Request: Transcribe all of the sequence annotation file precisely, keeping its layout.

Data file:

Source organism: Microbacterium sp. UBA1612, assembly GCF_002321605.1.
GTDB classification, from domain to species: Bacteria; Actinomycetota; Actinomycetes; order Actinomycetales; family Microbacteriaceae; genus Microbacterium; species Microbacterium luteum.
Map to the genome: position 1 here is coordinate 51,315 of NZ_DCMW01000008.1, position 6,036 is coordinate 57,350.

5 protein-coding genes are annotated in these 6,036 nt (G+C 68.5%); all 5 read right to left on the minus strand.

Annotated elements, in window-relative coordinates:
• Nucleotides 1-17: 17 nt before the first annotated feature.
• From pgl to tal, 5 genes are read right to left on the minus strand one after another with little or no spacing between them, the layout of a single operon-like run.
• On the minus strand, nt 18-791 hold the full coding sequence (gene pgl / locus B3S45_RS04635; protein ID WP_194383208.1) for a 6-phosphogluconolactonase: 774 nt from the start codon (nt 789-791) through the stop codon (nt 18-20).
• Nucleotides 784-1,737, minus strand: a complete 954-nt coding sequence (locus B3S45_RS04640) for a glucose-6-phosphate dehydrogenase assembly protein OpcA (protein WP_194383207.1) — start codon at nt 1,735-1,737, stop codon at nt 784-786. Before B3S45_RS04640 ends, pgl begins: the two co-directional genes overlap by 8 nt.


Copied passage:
Source organism: Microbacterium sp. UBA1612, assembly GCF_002321605.1.
GTDB classification, from domain to species: Bacteria; Actinomycetota; Actinomycetes; order Actinomycetales; family Microbacteriaceae; genus Microbacterium; species Microbacterium luteum.
Map to the genome: position 1 here is coordinate 51,315 of NZ_DCMW01000008.1, position 6,036 is coordinate 57,350.

5 protein-coding genes are annotated in these 6,036 nt (G+C 68.5%); all 5 read right to left on the minus strand.

Annotated elements, in window-relative coordinates:
• Nucleotides 1-17: 17 nt before the first annotated feature.
• From pgl to tal, 5 genes are read right to left on the minus strand one after another with little or no spacing between them, the layout of a single operon-like run.
• On the minus strand, nt 18-791 hold the full coding sequence (gene pgl / locus B3S45_RS04635; protein ID WP_194383208.1) for a 6-phosphogluconolactonase: 774 nt from the start codon (nt 789-791) through the stop codon (nt 18-20).
• Nucleotides 784-1,737, minus strand: a complete 954-nt coding sequence (locus B3S45_RS04640) for a glucose-6-phosphate dehydrogenase assembly protein OpcA (protein WP_194383207.1) — start codon at nt 1,735-1,737, stop codon at nt 784-786. Before B3S45_RS04640 ends, pgl begins: the two co-directional genes overlap by 8 nt.